- PUBLISHEDDEC 12, 2021
SINGAPORE – Malay/Muslim Singaporeans have acted in an exemplary way during the Covid-19 pandemic these past two years and helped prevent the virus from spreading further, Minister-in-charge of Muslim Affairs Masagos Zulkifli has said.
The community has embraced tough decisions and adapted to challenges posed by the virus, said Mr Masagos, who is also Minister for Social and Family Development and Second Minister for Health.
“For the last two years, our community has been exemplary in their response to Covid-19, particularly during the beginning of Covid-19 when we had to make very difficult decisions,” said the minister during an interview with Malay/Muslim leaders on Monday (Dec 6).
This included the shutting down of mosques and the postponing of the haj pilgrimage, he added. Other measures that the community took in response to the coronavirus included the suspension of congregational prayers and adjusting to the inability to visit loved ones during Hari Raya celebrations.
Such adjustments from the community were only possible due to the support it gives to its religious leaders and medical experts who have been able to put up appropriate guidance, said Mr Masagos.
He made special mention of how the religious teachers here, or asatizah, rallied together to help the community understand the need for such decisions. Mr Masagos said that this is unlike many other countries, where there were a lot of disputes between religious scholars about why safety measures had to be taken.https://30c7fce439214b83ec7e6d6ab8736827.safeframe.googlesyndication.com/safeframe/1-0-38/html/container.html
While fatigue in the fight against Covid-19 might be setting in, Mr Masagos noted that the community here still supports the measures by the Government in the national efforts to address the coronavirus.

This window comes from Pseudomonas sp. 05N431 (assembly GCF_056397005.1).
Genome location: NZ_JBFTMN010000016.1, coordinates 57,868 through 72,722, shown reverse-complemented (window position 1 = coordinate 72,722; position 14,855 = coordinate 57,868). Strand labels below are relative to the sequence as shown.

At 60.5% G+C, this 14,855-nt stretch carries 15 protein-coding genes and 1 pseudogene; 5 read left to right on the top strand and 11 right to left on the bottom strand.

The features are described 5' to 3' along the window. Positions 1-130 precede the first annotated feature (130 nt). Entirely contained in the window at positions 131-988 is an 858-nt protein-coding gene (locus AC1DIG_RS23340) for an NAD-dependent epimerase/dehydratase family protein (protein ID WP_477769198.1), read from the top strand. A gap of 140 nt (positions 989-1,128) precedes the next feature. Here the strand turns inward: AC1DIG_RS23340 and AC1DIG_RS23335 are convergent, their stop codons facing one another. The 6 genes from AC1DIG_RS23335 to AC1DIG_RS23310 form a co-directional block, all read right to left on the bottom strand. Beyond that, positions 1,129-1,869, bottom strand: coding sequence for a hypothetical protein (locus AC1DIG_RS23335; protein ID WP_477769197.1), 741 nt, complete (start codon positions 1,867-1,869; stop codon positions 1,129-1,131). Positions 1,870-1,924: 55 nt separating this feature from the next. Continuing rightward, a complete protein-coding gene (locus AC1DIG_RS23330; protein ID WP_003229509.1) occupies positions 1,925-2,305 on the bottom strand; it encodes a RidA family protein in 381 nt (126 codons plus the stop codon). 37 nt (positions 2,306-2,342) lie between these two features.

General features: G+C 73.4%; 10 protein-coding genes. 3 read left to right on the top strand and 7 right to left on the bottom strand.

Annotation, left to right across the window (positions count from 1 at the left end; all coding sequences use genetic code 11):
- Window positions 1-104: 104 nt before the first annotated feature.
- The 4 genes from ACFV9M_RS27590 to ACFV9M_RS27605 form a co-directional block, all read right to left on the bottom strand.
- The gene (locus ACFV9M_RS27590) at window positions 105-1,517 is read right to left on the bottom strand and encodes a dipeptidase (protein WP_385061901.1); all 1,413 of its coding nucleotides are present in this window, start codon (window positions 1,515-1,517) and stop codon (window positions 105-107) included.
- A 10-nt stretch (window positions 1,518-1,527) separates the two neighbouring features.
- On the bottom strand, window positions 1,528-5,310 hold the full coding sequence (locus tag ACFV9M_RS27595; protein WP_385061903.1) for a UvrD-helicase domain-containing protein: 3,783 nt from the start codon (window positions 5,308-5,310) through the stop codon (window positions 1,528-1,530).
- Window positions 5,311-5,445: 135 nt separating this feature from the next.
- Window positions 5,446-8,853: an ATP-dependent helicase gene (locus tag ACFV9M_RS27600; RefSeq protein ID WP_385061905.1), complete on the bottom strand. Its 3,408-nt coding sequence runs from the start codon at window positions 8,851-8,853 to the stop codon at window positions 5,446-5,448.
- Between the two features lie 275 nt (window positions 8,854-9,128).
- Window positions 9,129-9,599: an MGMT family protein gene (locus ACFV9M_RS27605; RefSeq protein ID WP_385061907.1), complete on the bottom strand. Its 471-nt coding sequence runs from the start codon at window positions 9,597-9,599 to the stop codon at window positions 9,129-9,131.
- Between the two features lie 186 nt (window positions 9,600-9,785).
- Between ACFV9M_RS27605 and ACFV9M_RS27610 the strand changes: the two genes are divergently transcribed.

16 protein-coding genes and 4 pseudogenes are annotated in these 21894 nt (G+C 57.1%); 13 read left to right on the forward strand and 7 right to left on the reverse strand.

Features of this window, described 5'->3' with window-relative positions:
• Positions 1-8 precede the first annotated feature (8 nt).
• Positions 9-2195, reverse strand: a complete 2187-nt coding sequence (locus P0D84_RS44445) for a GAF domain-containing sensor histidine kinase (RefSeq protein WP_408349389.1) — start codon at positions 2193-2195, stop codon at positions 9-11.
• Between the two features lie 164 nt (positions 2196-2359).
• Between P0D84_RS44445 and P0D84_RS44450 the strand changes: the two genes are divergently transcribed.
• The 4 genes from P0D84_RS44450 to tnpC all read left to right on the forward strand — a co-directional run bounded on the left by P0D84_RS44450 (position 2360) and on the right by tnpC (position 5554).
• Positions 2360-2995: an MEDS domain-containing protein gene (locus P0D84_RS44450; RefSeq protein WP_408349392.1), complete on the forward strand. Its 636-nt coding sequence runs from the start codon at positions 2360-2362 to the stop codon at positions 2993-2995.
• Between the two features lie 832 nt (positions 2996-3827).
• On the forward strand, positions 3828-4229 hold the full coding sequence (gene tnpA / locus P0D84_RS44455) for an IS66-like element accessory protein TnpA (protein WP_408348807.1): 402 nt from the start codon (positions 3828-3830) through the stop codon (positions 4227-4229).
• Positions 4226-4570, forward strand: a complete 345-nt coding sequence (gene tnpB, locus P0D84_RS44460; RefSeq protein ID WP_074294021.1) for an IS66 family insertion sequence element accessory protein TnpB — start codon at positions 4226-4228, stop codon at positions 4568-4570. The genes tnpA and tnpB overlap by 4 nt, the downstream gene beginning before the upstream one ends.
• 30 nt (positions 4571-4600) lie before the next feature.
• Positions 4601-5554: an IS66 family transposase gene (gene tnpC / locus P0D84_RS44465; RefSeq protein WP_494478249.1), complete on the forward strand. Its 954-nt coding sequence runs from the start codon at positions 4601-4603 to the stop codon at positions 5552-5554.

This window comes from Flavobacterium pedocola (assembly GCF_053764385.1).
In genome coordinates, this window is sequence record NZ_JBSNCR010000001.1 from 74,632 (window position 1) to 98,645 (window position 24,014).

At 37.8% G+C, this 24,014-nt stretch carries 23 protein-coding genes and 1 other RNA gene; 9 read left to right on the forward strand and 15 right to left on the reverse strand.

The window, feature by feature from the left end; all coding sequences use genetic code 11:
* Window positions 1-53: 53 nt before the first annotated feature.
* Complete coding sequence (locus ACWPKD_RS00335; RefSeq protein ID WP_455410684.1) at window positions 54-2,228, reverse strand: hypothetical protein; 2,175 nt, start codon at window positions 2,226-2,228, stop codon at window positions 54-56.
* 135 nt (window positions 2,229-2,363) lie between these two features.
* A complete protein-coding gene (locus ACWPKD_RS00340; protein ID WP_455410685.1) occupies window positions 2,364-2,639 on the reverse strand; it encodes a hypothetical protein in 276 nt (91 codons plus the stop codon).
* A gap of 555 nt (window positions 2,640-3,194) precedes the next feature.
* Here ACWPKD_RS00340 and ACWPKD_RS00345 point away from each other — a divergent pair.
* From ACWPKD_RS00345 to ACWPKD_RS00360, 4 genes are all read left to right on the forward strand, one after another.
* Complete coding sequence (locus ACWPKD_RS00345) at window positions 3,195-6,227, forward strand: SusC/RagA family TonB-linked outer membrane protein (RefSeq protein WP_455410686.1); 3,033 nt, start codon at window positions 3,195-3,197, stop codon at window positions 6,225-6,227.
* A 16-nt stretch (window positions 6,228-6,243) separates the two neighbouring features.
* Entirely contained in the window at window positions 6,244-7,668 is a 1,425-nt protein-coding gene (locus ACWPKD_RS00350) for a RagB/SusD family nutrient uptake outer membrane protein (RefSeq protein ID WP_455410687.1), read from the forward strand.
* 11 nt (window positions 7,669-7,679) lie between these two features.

He highlighted other areas where Malays here have done well, including in education and work. The latest census data released in June showed that the community has increased the number of those with post-secondary qualifications.
The data also reflected that the number of Malays holding professional, managerial, executive and technical (PMET) jobs has increased, and that a larger proportion of them are employed in fast-growing sectors such as information and communications, financial and insurance services, and professional services.
But the data threw up a worrying trend regarding home ownership, noted Mr Masagos. Census 2020 showed that while most Malay families, like other Singaporean families, own their homes, the proportion of Malay households in rental flats has increased.
The data showed that the number of Malay households in one- and two-room Housing Board rental flats more than doubled in the past decade, from about 9,100 in 2010 to about 18,600 last year.
In comparison, the number went up from 28,000 to 28,700 for Chinese households, and from 4,600 to 6,800 for Indian households.
Mr Masagos said that to address this, the Government has introduced Project DIAN @ M3, a programme that seeks to improve the lot of Malay families in public rental flats by providing holistic support through national and community initiatives, with the aim of guiding them towards owning their own homes.
The scheme, which was launched on Dec 5, is managed by the Engagement Coordination Office under the Government’s M3 programme.
M3 is a tie-up between self-help group Mendaki, the Islamic Religious Council of Singapore and Mesra, the People’s Association Malay Activity Executive Committees Council.